Copper deals off to best start in 12 years as prices surge
Copper mining deals are off to the best start in at least 12 years — and more money could be pouring into the sector this year.
More than $500 million in transactions are pending or were completed so far this month, the most recorded for January in Bloomberg data going back 12 years. Merger interest is picking up after years of under-investment limited mining companies’ capacity to meet rising demand for the metal, Stephen Gill, a managing partner at Pala Investments, said by phone.
“We see the large mining companies indicating their need to buy growth,” said Gill, whose mining and metals-focused investment company is the biggest shareholder in Nevada Copper Corp. “Due to years of under-investment, their project pipelines are now empty and can only be replenished through acquisition as it takes years to develop, permit and build a new copper mine.”
The appetite for copper-mining assets is surging after prices climbed the most in seven years in 2017 amid disruptions that widened the shortfall in supply. While the rally has faltered since prices climbed to a three-year high in late December, Goldman Sachs Group Inc. analysts say the outlook remains positive. Signs of synchronized global growth also are boosting demand prospects, highlighting the need to bring new copper projects online soon. The metal headed for its first weekly gain this year despite a decline Friday.
Production trailed consumption by 175,000 metric tons in the first 10 months of last year, according to the International Copper Study Group. The deficit widened from 143,000 tons in the same period a year earlier, after a labor strike at BHP Billiton Ltd.’s Escondida mine in Chile and a temporary ban on concentrate shipments from Freeport-McMoRan Inc.’s Grasberg curtailed supply in the early part of 2017, the study group said.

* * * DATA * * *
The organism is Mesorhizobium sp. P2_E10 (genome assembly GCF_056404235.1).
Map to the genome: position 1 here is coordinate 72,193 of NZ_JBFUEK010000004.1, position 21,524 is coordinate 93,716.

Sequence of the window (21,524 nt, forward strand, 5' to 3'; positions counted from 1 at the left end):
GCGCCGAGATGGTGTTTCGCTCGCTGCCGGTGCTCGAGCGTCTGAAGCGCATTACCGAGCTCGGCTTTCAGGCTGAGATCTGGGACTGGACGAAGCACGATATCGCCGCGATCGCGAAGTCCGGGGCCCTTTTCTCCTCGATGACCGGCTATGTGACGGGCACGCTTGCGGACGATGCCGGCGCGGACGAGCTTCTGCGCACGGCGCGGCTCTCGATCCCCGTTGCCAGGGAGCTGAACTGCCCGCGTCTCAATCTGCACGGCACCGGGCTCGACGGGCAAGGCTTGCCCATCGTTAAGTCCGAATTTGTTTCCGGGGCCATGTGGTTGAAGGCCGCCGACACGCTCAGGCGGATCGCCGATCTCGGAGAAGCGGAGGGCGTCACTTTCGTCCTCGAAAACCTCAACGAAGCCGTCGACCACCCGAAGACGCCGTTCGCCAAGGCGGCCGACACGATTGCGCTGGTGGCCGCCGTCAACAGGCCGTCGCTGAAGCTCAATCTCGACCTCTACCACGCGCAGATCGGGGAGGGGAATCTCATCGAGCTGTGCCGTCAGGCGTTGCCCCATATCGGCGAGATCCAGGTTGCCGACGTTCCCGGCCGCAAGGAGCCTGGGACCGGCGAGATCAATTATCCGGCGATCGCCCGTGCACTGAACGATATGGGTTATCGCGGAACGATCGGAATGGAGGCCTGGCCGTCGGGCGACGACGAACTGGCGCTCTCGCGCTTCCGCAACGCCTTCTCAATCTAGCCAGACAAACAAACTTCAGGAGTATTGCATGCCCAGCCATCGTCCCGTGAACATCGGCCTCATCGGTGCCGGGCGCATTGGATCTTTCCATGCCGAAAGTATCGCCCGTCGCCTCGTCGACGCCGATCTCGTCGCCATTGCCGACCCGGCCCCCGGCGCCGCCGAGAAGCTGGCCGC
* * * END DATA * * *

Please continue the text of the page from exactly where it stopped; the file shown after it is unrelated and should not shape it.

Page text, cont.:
There may be more supply troubles brewing. More than 30 labor contracts are up for negotiations this year in Chile and Peru, putting almost one-fifth of global copper supply at risk of disruption this year, Bloomberg Intelligence analysts Andrew Cosgrove and Eily Ong estimated.
“People forgot about the depleting copper mines or the grades declining at a large amount of the copper mines, plus the elevated strike risk which is occurring in the industry,” Ivan Glasenberg, chief executive officer of Glencore Plc, said in an investor meeting in December.
Over the next decade, the market would need 5 million tons of copper from new mines to meet growing demand, Freeport CEO Richard Adkerson said Thursday, citing Wood Mackenzie estimates. New projects being developed have lower ore grade, he said.
“There is a real absence of major new projects on the horizon,” Adkerson said on the company’s fourth-quarter earnings call. “Supply’s reflecting a very long period of under-investments. And even as we speak today with higher prices, we don’t see a wave of new investments being started immediately.”
The combined capital spending of copper producers tracked by Bloomberg Intelligence has plunged by more than half to $52.3 billion last year, from almost $129 billion four years earlier.
The dearth of investments and the difficulty in finding lucrative projects meant less spending on acquisitions last year. The value of transactions pending or completed in 2017 shrank to $1.15 billion, from $3.03 billion a year earlier. Still, in terms of number of deals, the 51 transactions last year targeting copper assets were the most in Bloomberg data in at least 12 years.
To be sure, January’s performance isn’t always a clear indicator of the annual flow of money into mining deals. And $510.6 million in transactions this month pales in comparison to some of the large deals of the recent past, such as the $7 billion sale by Glencore of the Las Bambas copper project to a group led by MMG Ltd. announced in April 2014. Deals that year reached $11 billion, the highest since 2012.
Still, mining companies will be under heavy pressure to start buying new assets soon, especially with copper prices trading above $7,000 a metric ton for most of the past month.
“Copper valuations are disconnected from where copper prices will ultimately trade in the long run,” Cosgrove said in a telephone interview. Assets are being valued based on copper prices below $7,000, when the cost of bringing in new capacity is much higher, he said.